Croatia criticizes NATO after the crash of a Russian drone

Zagreb, Croatia (AP) —Croatian officials are slow to respond to military drones that appear to have flown from the Ukrainian war zone across several NATO member states before the crash in the NATO urban area on Saturday. Criticized. Croatian capital.

A Russian-made unmanned aerial vehicle crossed Romania and Hungary before entering Croatia and crashed into a field near the dormitory late Thursday. About 40 parked cars were damaged, but no one was injured in the big explosion.

NATO said the alliance’s integrated aviation and missile defense tracked the flight path of the object. However, the Croatian Prime Minister said state officials were not informed and NATO responded only after questions were raised by journalists.

“We can’t tolerate this situation, and it couldn’t have happened,” Prime Minister Andrej Plenković said when he visited the crash site.

“This is a pure and obvious threat and both NATO and the EU should have responded,” he said. “

Plenkovich said the Soviet-era Tu-141 “Strizh” reconnaissance drone crashed after flying over Hungary for more than 40 minutes and over Croatia for 6-7 minutes. Earlier, Romanian defense officials said flying objects were in Romanian airspace for only three minutes after they crossed from Ukraine and were difficult to intercept.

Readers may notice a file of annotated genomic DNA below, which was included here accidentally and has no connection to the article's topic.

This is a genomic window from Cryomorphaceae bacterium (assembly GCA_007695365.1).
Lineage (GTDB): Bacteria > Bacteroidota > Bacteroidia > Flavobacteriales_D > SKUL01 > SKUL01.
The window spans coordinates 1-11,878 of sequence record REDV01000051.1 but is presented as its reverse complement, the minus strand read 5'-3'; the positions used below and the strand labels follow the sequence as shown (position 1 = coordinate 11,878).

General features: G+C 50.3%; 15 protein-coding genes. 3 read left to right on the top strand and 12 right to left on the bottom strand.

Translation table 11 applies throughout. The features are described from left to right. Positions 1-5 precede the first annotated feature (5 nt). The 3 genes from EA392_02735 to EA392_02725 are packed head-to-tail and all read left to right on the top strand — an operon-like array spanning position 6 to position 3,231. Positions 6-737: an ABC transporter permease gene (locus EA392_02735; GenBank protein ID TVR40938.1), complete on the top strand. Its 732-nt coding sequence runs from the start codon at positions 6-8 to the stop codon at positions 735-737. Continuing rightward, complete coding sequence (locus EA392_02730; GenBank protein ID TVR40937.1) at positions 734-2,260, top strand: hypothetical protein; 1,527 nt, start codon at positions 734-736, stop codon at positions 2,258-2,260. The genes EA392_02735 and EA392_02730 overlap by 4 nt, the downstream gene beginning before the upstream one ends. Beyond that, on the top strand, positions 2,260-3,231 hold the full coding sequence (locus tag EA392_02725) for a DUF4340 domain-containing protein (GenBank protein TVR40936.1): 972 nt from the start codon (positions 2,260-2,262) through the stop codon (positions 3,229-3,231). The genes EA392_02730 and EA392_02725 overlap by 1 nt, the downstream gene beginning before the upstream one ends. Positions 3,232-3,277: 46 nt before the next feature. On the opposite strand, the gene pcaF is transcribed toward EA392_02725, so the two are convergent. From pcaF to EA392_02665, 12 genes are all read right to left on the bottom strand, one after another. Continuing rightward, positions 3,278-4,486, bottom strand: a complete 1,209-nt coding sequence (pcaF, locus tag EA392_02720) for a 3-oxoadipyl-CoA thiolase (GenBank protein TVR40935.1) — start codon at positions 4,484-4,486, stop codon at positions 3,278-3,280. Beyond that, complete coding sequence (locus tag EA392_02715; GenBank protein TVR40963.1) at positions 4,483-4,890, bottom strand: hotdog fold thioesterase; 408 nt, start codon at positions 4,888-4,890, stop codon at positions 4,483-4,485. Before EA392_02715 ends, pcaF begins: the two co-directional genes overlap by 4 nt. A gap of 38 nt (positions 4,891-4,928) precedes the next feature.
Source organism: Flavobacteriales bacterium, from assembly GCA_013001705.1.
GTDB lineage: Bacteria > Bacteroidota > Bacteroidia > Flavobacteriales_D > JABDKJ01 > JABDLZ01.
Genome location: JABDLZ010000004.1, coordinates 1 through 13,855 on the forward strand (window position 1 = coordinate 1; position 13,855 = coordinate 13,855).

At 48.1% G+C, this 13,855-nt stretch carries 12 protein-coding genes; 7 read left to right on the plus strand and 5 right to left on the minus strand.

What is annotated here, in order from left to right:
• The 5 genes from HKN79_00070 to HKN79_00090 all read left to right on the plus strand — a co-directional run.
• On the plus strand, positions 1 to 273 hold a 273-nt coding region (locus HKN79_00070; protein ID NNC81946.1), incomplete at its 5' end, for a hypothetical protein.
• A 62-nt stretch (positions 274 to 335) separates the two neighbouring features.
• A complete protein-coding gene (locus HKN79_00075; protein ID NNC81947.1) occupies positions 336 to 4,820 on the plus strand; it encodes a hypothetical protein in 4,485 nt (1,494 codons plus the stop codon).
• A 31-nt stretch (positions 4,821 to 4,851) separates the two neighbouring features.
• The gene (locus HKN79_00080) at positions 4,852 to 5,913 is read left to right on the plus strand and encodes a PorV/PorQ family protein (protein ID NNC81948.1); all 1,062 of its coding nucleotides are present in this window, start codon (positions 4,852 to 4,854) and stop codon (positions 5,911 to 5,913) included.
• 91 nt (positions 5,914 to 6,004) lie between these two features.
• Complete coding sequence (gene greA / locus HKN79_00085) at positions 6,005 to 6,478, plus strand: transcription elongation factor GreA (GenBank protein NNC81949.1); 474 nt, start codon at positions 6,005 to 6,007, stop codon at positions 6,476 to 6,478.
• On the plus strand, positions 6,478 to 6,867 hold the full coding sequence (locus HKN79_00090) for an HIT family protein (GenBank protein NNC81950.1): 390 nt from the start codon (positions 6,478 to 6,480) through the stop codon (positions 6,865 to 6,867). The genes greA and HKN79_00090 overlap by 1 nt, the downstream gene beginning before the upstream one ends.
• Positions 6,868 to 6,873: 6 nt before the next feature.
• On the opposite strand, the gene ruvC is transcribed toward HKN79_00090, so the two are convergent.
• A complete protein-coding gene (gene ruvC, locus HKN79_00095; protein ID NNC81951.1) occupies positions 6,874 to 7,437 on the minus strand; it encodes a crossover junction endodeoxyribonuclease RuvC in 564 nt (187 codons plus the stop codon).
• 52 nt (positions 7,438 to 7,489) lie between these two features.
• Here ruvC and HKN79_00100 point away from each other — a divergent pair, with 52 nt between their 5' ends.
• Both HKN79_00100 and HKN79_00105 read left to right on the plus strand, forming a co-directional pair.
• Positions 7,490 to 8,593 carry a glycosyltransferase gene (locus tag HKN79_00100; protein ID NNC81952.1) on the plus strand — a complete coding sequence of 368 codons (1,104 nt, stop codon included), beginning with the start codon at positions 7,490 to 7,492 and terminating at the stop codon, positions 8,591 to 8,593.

Plenkovich urged Hungarian authorities to begin investigating why both Croatia and Romania had little time to react to fast-moving objects and their defenses were clearly unaware of unmanned drones.

“Fortunately, nothing worse happened,” said Plenkovich, adding that Hungarian Prime Minister Viktor Orban “knows about this after me.”

“This may have fallen to a nuclear power plant in Hungary. Obviously there was no good reaction and other countries did not react well. Now we have to learn and react better to the test I have, “he said.

He said that only mid-air collision investigations could identify who fired the drone (Russian or Ukrainian) after the object was pulled from a large crater created after the collision.

Both Russia and Ukraine have denied firing drones.

According to military experts, Ukraine is the only known current operator of the Tu-141, with a wingspan of about 4 meters (12 feet) and a weight of just over 6 tons.